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Haynes hands-down MVP of Wanee

Opinion Column

Carlton Fletcher

Carlton Fletcher

Music, is what we like to play. All day ... to soothe your soul.

— War

For me, the 2013 Wanee Music Festival will forever be remembered as Wanee II, who cares if it was actually the ninth Wanee. And it will be remembered as the weekend Mother Nature decided to show off all the tools at her disposal.

After a hot, muggy opening day Thursday that carried over into Friday afternoon, Mama N decided to drop a little moisture on the thousands assembled in the north Florida woods along the Suwanee River. A surprisingly clear and warm Saturday, even with forecasts promising more precipitation, gave way to a stunningly coldish Saturday night that could only be saved by beings in possession of super powers.

Athens’ Widespread Panic and the world’s Allman Brothers Band proved up to that task and warmed those already not “baked” — on purpose or second-hand — with rousing sets that lived up to Wanee regulars’ expectations.

The crowds were slightly smaller than last year over the three days of the festival — part, I’m sure, owing to the weather extremes — and it may have been my imagination but it seemed that there just wasn’t as much weed (although there was plenty) as there had been in 2012, which will forever be Wanee I to me.

Also, there was no return appearance by Naked Guy, leaving one festivalgoer to wonder if he might still be tucked away in some backwoods Florida jail, asking jailers when the Brothers were going to play “Whipping Post.”

In what becomes today a two-year tradition that I hope will continue for as long as Gregg Allman is still wailing and Warren Haynes is still playing with every band that shows up — I’m counting on a collabo with One Direction next — here are the 12 things, suitable for sharing, I’ll most remember about Wanee 2013:

  • As great a vibe as Wanee has, it is absolutely primarily about amazing music. In a festival filled with highlights, perhaps the most memorable was Widespread Gov’t Mule Panic’s 18-minute-plus version of Neil Young’s classic “Cortez the Killer.” Panic’s Jimmy Herring and John Bell added their guitar magic to Mule leader Haynes’ chops, and Haynes and Bell swapped off vocals that most definitely did Neil himself proud. Panic bassist Dave Schools also played in what was a truly transcendent moment.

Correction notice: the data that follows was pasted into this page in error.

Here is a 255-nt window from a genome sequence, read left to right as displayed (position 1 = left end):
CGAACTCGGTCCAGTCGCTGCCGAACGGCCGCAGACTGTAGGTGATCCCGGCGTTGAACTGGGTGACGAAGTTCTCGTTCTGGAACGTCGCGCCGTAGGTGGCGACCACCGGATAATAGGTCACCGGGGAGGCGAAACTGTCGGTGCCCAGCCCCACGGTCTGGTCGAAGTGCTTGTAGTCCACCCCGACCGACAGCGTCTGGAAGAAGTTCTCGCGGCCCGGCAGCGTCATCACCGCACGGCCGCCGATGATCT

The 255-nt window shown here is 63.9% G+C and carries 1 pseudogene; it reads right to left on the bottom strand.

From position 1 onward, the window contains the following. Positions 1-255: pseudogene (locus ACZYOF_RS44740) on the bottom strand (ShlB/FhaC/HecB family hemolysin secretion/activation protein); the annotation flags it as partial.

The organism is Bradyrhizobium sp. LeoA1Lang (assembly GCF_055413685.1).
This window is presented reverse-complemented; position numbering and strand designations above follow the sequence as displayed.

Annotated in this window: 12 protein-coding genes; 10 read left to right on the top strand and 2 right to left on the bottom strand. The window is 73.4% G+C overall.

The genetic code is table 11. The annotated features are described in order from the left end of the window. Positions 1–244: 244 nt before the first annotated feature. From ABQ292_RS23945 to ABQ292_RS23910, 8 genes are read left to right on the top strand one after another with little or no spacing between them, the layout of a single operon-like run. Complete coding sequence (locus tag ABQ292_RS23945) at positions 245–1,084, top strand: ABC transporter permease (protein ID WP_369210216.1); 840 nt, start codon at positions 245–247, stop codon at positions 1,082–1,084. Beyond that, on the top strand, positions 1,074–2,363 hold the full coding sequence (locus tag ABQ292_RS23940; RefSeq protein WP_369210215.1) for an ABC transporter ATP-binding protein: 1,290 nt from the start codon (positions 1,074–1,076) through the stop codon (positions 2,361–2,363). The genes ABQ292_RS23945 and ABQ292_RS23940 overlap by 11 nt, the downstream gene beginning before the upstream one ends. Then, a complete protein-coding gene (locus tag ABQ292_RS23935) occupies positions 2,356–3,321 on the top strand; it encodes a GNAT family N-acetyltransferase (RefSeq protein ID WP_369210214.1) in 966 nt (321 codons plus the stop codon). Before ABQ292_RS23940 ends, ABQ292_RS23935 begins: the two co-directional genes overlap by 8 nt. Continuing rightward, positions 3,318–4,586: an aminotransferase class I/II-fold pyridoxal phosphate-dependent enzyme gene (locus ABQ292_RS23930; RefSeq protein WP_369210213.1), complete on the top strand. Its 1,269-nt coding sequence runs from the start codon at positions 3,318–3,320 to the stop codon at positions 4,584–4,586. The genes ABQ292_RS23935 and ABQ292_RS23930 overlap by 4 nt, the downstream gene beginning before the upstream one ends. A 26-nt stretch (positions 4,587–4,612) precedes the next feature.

• Leon Russell, whose gravelly voice is still amazing, offered what had to be the most unique encore in rock concert history. After playing a rousing hour and 15 minutes worth of songs like “Tight Rope,” “Delta Lady” and “Back to the Island” — alas, no “Lady Blue,” but I’m quibbling — Leon told the adoring crowd, “This is the part in the show where we walk off stage and pretend to leave and you yell until we come back and play more. As anyone who knows me knows, I’m not a big fan of walking (Russell uses a cane), so let’s just pretend we left, you yelled and now we’re back to play.” Classic.
  • The young chick in the pink top — one of several fans invited up on stage to dance — doing a handstand during Michael Franti and Spearhead’s set that inspired Franti to join her in his own headstand, a position from which he actually sang a few lines. Only at Wanee.
  • The Allmans doing an excellent version of their “No One to Run With.” “Sweet Melissa,” “One Way Out” and “Ramblin’ Man” are favorites for a reason, but this much rarer tune is equally as great.
  • Speaking of Allman/Wanee news, Gregg Allman stunned fans at the Mushroom Stage by guesting with son Devon’s Royal Southern Brotherhood Thursday for a five-song set that included the Brothers’ “One Way Out.”
  • Former Lynyrd Skynyrd drummer Artimus Pyle also played with the Allmans during RSB’s set, then proved to be one of the most congenial musicians at the festival by chatting and taking photos with fans Saturday at the media entrance to the Peach Stage.
  • Best new song to debut at Wanee: The Tedeschi Trucks Band’s “Made Up Mind.” Husband-wife team of Susan Tedeschi and Allman’s guitarist Derek Trucks were at their best in this awesome Eric Clapton-at-the-”Crossroads” rocker.
  • Another nominee for best musical moment of the festival: Haynes joining the boys in Panic to perform ZZ Top’s “Jesus Just Left Chicago.” Sweet!
  • The indoor bathroom at the Spirit of the Suwanee Music Park Country Store. It proved to be a safe haven for the less hearty who decided three-day-old port-a-pottys just weren’t cutting it. Long lines, however, had some entrepreneurs scalping places in line.
  • The sustainability of sax great Maceo Parker, whose glory days were in backing James Brown and playing in George Clinton’s wack/funk crew Parliament/Funkadelic. At 70, Maceo can definitely still bring the funk.
  • There were fewer hoola hoops at Wanee 2013, but there was an encouraging sign: The crowd was almost equal parts battle-tested Generation X fans, who came to see their road warrior favorites, and two to three younger generations who have been properly schooled in good music. Indeed, these kids are all right.
  • The unquestionable MVP of Wanee ‘13: Haynes, who played two sets with the Allmans, a rousing set with Gov’t Mule and guested with Widespread Panic and Franti. The man is a machine.

Email Metro Editor Carlton Fletcher at carlton.fletcher@albanyherald.com.

Comments

lowercasejesus 11 months, 4 weeks ago

Herald needs a gen x or even gen y music commentator. It feels creepy having a baby boomer do it.

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